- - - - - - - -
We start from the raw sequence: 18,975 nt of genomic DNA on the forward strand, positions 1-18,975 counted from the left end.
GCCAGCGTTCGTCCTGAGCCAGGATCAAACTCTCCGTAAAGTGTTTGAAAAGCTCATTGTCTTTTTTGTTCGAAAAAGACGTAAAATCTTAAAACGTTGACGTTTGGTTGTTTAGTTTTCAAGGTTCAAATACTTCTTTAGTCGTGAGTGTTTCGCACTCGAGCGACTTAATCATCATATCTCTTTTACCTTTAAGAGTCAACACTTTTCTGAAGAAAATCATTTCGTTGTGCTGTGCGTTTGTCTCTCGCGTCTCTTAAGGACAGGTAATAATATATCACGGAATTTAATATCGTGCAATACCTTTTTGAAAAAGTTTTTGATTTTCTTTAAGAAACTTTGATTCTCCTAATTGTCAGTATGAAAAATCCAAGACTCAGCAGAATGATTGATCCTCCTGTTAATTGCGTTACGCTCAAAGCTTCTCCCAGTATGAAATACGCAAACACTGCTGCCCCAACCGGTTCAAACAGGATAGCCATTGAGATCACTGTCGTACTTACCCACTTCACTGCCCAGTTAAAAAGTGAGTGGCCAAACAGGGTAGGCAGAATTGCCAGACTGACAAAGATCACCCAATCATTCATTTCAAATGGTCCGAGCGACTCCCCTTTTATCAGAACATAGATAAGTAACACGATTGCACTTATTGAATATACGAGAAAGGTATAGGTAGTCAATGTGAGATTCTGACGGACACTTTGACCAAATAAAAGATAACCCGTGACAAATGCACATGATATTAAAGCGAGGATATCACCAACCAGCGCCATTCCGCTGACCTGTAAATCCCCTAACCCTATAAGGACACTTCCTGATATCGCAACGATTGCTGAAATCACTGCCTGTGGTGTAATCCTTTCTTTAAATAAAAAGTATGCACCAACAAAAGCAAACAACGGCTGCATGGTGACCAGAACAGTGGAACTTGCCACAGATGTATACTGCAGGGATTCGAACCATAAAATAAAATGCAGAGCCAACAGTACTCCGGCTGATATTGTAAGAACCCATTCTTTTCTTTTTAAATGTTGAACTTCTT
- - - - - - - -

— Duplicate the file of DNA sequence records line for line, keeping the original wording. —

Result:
We start from the raw sequence: 18,975 nt of genomic DNA on the forward strand, positions 1-18,975 counted from the left end.
GCCAGCGTTCGTCCTGAGCCAGGATCAAACTCTCCGTAAAGTGTTTGAAAAGCTCATTGTCTTTTTTGTTCGAAAAAGACGTAAAATCTTAAAACGTTGACGTTTGGTTGTTTAGTTTTCAAGGTTCAAATACTTCTTTAGTCGTGAGTGTTTCGCACTCGAGCGACTTAATCATCATATCTCTTTTACCTTTAAGAGTCAACACTTTTCTGAAGAAAATCATTTCGTTGTGCTGTGCGTTTGTCTCTCGCGTCTCTTAAGGACAGGTAATAATATATCACGGAATTTAATATCGTGCAATACCTTTTTGAAAAAGTTTTTGATTTTCTTTAAGAAACTTTGATTCTCCTAATTGTCAGTATGAAAAATCCAAGACTCAGCAGAATGATTGATCCTCCTGTTAATTGCGTTACGCTCAAAGCTTCTCCCAGTATGAAATACGCAAACACTGCTGCCCCAACCGGTTCAAACAGGATAGCCATTGAGATCACTGTCGTACTTACCCACTTCACTGCCCAGTTAAAAAGTGAGTGGCCAAACAGGGTAGGCAGAATTGCCAGACTGACAAAGATCACCCAATCATTCATTTCAAATGGTCCGAGCGACTCCCCTTTTATCAGAACATAGATAAGTAACACGATTGCACTTATTGAATATACGAGAAAGGTATAGGTAGTCAATGTGAGATTCTGACGGACACTTTGACCAAATAAAAGATAACCCGTGACAAATGCACATGATATTAAAGCGAGGATATCACCAACCAGCGCCATTCCGCTGACCTGTAAATCCCCTAACCCTATAAGGACACTTCCTGATATCGCAACGATTGCTGAAATCACTGCCTGTGGTGTAATCCTTTCTTTAAATAAAAAGTATGCACCAACAAAAGCAAACAACGGCTGCATGGTGACCAGAACAGTGGAACTTGCCACAGATGTATACTGCAGGGATTCGAACCATAAAATAAAATGCAGAGCCAACAGTACTCCGGCTGATATTGTAAGAACCCATTCTTTTCTTTTTAAATGTTGAACTTCTT